Frontal airbags have saved tens of thousands of lives since they became mandatory in all new cars in 1998. When you get into a frontal collision, the airbag deploys to catch you and slow your forward motion so you do not strike the steering wheel or dashboard at full speed.
But frontal airbags also have their dangers. In some car accidents, airbags can injure or even kill front-seat occupants.
After a crash in Portland, OR, our Oregon airbag injury lawyer at Tillmann Law Personal Injury Lawyers can review the circumstances and evaluate any injury or wrongful death claims that might result from it. Contact our law firm at (503) 272-8986 to schedule a free initial consultation if you need legal assistance.
Tillmann Law Personal Injury Lawyers was established to help accident victims fight for injury compensation. Our Portland car accident attorney has over 17 years of experience representing injured clients against at-fault drivers and their insurers.
If you get injured in a car crash in Portland, Oregon, our firm can provide:
An airbag injury may require expensive medical care and force you to temporarily or permanently cease working. Contact our Oregon car accident lawyer for a free consultation to discuss your collision and the compensation you can seek for your injuries.
Airbags have three parts. A sensor sits at the front of your vehicle to detect the rapid deceleration characteristic of frontal impacts. The sensor triggers an inflator that uses a chemical reaction to rapidly produce a large volume of gas. The gas inflates a vented airbag that erupts from its case in the dashboard or steering wheel.
The goal of the airbag is not to bounce you away. Instead, the vents allow the airbag to catch you and then deflate rapidly to slow you down.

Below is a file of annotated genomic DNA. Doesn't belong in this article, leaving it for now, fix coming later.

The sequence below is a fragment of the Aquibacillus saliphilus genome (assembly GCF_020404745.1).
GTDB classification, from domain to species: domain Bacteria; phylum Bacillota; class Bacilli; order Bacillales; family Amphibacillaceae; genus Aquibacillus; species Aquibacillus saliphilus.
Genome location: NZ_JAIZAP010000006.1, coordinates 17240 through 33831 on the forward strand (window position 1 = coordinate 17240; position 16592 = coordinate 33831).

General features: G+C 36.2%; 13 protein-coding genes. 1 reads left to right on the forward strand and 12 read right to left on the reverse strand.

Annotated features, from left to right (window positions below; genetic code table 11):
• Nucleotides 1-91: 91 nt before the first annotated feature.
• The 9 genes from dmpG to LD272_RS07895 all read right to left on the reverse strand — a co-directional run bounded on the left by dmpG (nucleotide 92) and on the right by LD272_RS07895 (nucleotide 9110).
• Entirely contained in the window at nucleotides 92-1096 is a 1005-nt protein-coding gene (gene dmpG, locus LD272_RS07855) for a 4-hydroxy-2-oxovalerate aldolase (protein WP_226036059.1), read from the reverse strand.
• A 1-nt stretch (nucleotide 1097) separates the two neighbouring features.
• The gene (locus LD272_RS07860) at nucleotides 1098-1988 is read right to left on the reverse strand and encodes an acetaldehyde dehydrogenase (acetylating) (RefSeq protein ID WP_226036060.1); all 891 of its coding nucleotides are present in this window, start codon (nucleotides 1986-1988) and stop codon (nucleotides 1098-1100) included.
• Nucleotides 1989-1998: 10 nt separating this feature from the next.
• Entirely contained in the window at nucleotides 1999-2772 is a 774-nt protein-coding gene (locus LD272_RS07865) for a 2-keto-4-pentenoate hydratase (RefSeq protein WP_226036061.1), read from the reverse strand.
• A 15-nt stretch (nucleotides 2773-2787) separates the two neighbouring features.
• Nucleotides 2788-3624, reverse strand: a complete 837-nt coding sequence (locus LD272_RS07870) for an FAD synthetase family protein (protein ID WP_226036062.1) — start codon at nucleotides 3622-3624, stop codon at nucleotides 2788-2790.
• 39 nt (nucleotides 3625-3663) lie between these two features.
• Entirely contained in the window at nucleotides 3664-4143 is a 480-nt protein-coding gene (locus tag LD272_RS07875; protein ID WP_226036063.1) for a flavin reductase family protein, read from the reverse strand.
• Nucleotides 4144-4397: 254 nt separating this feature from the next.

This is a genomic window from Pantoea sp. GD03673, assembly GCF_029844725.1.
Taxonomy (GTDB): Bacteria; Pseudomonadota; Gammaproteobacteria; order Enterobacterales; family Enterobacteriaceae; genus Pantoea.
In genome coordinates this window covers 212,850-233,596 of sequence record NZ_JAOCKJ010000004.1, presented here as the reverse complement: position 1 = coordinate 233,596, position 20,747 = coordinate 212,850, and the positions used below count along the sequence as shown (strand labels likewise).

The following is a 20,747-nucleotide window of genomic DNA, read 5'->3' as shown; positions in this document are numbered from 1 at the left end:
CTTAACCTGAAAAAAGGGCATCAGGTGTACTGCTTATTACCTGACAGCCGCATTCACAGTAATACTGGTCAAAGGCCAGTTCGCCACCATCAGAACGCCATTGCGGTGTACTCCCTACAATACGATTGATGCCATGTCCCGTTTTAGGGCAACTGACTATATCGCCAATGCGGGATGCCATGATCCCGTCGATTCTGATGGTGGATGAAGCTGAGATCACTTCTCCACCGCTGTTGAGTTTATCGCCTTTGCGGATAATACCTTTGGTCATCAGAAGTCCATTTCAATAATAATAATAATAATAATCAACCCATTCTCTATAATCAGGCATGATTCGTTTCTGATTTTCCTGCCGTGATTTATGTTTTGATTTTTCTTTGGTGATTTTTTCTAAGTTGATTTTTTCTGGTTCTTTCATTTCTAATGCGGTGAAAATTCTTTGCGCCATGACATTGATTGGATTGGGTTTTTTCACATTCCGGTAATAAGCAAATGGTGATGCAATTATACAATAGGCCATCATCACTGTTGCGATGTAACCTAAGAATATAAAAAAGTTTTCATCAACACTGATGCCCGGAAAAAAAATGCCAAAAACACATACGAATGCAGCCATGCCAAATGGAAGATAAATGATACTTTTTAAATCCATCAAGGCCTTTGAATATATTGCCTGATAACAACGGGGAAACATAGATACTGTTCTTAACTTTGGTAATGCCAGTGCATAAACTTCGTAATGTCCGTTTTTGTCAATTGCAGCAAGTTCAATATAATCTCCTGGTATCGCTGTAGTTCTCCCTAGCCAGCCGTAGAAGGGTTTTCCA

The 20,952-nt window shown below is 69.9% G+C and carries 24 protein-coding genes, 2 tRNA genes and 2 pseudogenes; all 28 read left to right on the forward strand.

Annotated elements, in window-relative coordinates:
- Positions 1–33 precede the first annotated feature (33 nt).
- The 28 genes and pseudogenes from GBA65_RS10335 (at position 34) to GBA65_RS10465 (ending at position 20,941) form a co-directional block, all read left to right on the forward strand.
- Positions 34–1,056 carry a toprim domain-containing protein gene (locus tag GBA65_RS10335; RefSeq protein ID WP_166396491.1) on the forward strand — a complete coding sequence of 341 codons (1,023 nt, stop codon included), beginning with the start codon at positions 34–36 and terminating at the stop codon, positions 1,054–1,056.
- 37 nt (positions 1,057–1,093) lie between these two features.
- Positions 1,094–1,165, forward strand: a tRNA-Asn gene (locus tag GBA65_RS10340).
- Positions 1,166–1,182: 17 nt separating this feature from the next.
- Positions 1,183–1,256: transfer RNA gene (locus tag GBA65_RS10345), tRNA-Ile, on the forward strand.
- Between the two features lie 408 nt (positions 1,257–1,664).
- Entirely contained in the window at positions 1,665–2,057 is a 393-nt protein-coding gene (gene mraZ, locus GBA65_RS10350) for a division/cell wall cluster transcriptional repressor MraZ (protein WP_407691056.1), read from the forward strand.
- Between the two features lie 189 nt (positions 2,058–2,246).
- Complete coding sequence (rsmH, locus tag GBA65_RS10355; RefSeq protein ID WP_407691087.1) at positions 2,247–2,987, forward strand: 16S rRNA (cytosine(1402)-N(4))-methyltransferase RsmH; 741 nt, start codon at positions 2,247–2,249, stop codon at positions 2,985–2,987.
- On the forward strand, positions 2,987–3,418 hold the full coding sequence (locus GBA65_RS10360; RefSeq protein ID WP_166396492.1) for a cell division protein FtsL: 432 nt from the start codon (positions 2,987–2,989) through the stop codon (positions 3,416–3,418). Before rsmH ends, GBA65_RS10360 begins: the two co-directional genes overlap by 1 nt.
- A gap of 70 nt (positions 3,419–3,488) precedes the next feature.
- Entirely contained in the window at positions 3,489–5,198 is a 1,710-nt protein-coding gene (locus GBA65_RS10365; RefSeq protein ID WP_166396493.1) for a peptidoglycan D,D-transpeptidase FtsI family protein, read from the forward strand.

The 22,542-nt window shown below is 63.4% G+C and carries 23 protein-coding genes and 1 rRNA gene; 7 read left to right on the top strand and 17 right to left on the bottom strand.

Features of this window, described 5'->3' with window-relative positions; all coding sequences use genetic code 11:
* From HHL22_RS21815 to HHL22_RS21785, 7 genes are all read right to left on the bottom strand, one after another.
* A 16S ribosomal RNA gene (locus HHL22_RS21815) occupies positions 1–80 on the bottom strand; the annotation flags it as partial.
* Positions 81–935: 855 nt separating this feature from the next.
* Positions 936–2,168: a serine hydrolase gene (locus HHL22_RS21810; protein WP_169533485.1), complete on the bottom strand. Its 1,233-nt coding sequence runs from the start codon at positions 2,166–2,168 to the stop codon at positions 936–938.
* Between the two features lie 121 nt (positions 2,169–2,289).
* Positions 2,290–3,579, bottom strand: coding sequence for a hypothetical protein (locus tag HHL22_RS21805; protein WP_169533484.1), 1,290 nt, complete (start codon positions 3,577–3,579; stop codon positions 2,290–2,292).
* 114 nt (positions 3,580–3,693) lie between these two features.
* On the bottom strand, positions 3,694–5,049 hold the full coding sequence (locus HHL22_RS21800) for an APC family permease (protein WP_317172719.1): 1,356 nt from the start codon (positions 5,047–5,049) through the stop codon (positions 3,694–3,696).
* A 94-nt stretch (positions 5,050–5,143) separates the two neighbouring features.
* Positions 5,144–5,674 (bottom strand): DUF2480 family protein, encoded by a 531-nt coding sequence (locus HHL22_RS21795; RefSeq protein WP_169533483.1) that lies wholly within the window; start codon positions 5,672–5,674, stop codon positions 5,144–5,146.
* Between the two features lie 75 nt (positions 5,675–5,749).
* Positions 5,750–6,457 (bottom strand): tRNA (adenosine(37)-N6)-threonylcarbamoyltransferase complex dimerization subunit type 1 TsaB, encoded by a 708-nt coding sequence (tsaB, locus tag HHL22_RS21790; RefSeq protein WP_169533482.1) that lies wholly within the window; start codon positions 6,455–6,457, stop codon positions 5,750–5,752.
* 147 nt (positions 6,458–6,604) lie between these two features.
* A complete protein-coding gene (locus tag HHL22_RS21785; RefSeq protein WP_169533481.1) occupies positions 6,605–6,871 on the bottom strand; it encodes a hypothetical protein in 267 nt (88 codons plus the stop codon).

Because of the location and orientation of the sensor, frontal airbags usually deploy only when the front of your vehicle strikes something.
Airbags might deploy in the following accident examples:
According to the 2021 Oregon Traffic Crash Summary report, Portland had 5,800 multi-vehicle crashes that year.
These crashes included:
The Oregon Traffic Crash Summary does not state how many crashes involved an airbag deployment. But you can estimate that about 3,696 vehicles had their airbags deployed during these crashes.
Airbags deploy at approximately 200 miles per hour. The force of the airbag bursting from its casing causes injuries for three reasons:
Despite the inflation force, fatal airbag injuries occur very rarely. Between 1990 and 2008, the National Highway Traffic Safety Administration (NHTSA) identified only 290 deaths caused by airbags. Many of these airbag fatalities happened before 2008, when the NHTSA changed its regulations to make airbag inflators less powerful and require deactivation switches.
Non-fatal airbag injuries are much more common.
When your face strikes the airbag, you can suffer injuries such as:
Most of these injuries heal without complications. But some facial injuries can produce significant scarring and disfigurement.
Smaller occupants have three main risks when riding in the front seat of a vehicle with airbags. First, people under about four feet six inches tall need to sit close to the steering wheel to reach the pedals. In this position, they can take the full force of the inflating airbag to their chest in a crash.
Second, an airbag can strike short occupants in the head, snapping their necks as their head whips back. A broken neck can cause death or paralysis when broken vertebrae sever the spinal cord.
Third, deploying airbags can strike and flip rear-facing car seats. The child might get ejected or suffer whiplash injuries in the crash.
A large recall involving almost all major car manufacturers has been running since 2014. A company called Takata supplied manufacturers with airbags that used chemicals that could break down in hot, humid weather. As a result, the airbag could deploy unexpectedly.
Worse yet, the force of the airbag deployment could shatter the inflator. Metal shrapnel from the explosion could lacerate the vehicle occupants. These defects killed 19 and injured over 400 in the U.S. alone.
The liability for airbag injuries can fall on the at-fault driver who caused the crash that resulted in airbag deployment. Liability can also fall on manufacturers of defective airbags. Contact Tillmann Law Personal Injury Lawyers for a free consultation to discuss your airbag injuries and who might bear liability for your losses.